Jennifer Oriel, Anti-Semitism’s licit disguise on the Left, February 17. 2016, The Australian
Anti-Semitism’s licit disguise on the Left
The success of Labor rationalists in thwarting a ban on politicians’ travel to Israel provides welcome relief from the standard irrationality of the Socialist International on foreign affairs.
In a stymied motion, Labor Friends of Palestine sought to ban MPs’ and Young Labor members’ subsidised travel to Israel. Biased agitation against the Israeli state is a chief characteristic of the new anti-Semitism, where the Israeli-Palestinian conflict is invoked to justify hostility towards Jews and resurrect racist stereotypes while avoiding prosecution under anti-racism legislation.
Anti-Semitism is a type of racism denounced readily in the West when associated with neo-nazism, or the far Right. But the new anti-Semitism is more consistent with socialist agitation against liberal democratic statehood; it is to threaten the existence of Jews by denying the legitimacy of the Israeli state.
Recent research conducted by the Melbourne-based Online Hate Prevention Institute measured the new Jew hatred in its report Measuring the Hate: The State of Anti-Semitism in Social Media. OHPI found Twitter played host to the greatest volume of anti-Semitic material. While 49 per cent was classified as traditional anti-Semitism, comprising racial slurs and conspiracy theory, 34 per cent reflected the newer form.
Seventy years after the Holocaust, anti-Semitism should have been eradicated. Instead, it is on the rise. There was a 61 per cent increase in anti-Semitic activity in London last year.
A Brandeis University survey found nearly 75 per cent of Jewish students in US colleges had experienced or witnessed anti-Semitism.
Much Jew hatred on campus finds political legitimacy in the boycott, divestment and sanctions campaign and other expressions of hostility to the existence of Israel.
Members of the international Left present the new anti-Semitism as a rational critique of Israeli state policy, invariably viewed as punitive to Palestinians. Yet they offer simultaneous support for the policy of Islamist regimes, such as Hamas, that seek the annihilation of Israel, while claiming to be social justice warriors, untroubled by the cognitive dissonance apparent.
Thus, the Australian Greens support Gaza without challenging its governance under Hamas, which incites genocide, persecutes gays, subjugates women and conducts extrajudicial executions.
In the most recent anti-Semitic statement from Gaza, senior Hamas leader Mahmoud al-Zahar calls for the forcible removal of Jews from Palestine. Using the academic parlance of postcolonialism, Hamas officials label Jews “occupiers” and encourage Palestinian youth to rise up against them.
Led by a coalition of European socialists and Greens, the EU also has called for recognition of Palestine without stipulating the illegitimacy of Hamas.
Emboldened by its success in the European parliament, the red-Green alliance is articulating its allegiance to Islamism and the new anti-Semitism more openly.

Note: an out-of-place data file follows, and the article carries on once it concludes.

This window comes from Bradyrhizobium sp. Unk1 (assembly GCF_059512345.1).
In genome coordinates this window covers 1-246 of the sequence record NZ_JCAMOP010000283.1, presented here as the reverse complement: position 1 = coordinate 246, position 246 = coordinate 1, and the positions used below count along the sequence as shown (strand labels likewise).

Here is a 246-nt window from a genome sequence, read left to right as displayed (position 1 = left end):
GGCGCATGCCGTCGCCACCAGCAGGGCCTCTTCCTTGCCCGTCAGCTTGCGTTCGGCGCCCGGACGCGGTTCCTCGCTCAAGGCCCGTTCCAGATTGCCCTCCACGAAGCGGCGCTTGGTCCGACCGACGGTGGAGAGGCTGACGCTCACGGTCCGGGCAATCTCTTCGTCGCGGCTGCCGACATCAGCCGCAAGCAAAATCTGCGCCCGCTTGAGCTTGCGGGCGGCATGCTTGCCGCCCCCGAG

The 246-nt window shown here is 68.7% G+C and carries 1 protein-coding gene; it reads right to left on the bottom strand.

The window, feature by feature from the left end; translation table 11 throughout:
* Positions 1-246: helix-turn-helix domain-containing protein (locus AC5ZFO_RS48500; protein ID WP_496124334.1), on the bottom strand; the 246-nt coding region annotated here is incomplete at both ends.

At their conference last year, the Scottish Greens called for Hamas to be removed from international terrorist lists, labelling Israel the “racist apartheid” state.
In November, Dutch Socialist Party chairman Jan Marijnissen blamed the Paris jihadist attacks on the Israeli conflict with Palestine.
The irrationality of Europe’s red-Green coalition against Israel is reflected in Australian politics, where the Greens and Labor Left readily distort reality in gross displays of contemporary anti-Semitism.
The failed BDS campaign championed by campus activists, socialists and Greens was superseded by the “What is the cost of a free trip to Israel” campaign, associated with the now failed Labor motion. It gained traction on Facebook among groups such as the Sydney Staff for BDS, the National Tertiary Education Union Members for BDS and the Australian Palestinian Professionals Association.
The APPA hosted the notorious event at which former Labor foreign minister Bob Carr railed against politicians travelling to Israel on the urgings of “the lobby”. Carr said a politician was elected to the NSW upper house: “And the lobby was in his door offering him an all-expenses-paid trip to Israel. It’s disgraceful.”
Before the Carr event, the APPA recommended on Facebook a YouTube clip with the national anthem of Palestine accompanied by the text: “Long live Palestine. Palestine will regain it’s (sic) hounor (sic) and Jerusalm (sic) will be the capital and Al Aqsa will (be in) danger no longer and the world will see that (I)srael will have to pay for all (its) deeds painfully.”
The state of Israel is a living testament to Jewish survival. It is proof positive against the anti-Semitic conspiracies proliferating online that reduce Jews to subhuman status. The success of the Jewish people, their extraordinary rise from centuries of genocide to successful statehood, should be regarded as a triumph of enlightened humanity.
Instead, a new alliance of Islamists and the socialist Left has embarked on a course of anti-Semitism that seeks to deny Jews their hard-won homeland. Israel is not immune to bad policy and no state is above criticism, but we should regard attacks on its core legitimacy as an attack on the perpetuity of the Jewish people. There is no room for the new anti-Semitism in our new century.
Jennifer Oriel is speaking on How to Challenge Media Bias, at the Beth Weizmann Centre, Melbourne, this evening.